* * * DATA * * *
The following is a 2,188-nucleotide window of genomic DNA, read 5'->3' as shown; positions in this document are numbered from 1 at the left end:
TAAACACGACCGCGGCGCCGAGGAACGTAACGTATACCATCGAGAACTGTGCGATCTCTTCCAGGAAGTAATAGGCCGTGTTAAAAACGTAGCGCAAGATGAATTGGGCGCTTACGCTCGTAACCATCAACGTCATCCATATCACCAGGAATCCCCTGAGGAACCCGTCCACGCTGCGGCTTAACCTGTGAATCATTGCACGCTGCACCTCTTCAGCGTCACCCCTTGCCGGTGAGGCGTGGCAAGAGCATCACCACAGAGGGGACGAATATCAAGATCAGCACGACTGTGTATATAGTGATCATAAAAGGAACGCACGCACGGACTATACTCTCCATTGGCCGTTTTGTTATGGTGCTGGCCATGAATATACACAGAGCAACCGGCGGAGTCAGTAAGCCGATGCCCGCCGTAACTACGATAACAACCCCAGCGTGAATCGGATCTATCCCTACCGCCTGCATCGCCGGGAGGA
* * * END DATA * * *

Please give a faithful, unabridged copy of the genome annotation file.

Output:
The following is a 2,188-nucleotide window of genomic DNA, read 5'->3' as shown; positions in this document are numbered from 1 at the left end:
TAAACACGACCGCGGCGCCGAGGAACGTAACGTATACCATCGAGAACTGTGCGATCTCTTCCAGGAAGTAATAGGCCGTGTTAAAAACGTAGCGCAAGATGAATTGGGCGCTTACGCTCGTAACCATCAACGTCATCCATATCACCAGGAATCCCCTGAGGAACCCGTCCACGCTGCGGCTTAACCTGTGAATCATTGCACGCTGCACCTCTTCAGCGTCACCCCTTGCCGGTGAGGCGTGGCAAGAGCATCACCACAGAGGGGACGAATATCAAGATCAGCACGACTGTGTATATAGTGATCATAAAAGGAACGCACGCACGGACTATACTCTCCATTGGCCGTTTTGTTATGGTGCTGGCCATGAATATACACAGAGCAACCGGCGGAGTCAGTAAGCCGATGCCCGCCGTAACTACGATAACAACCCCAGCGTGAATCGGATCTATCCCTACCGCCTGCATCGCCGGGAGGA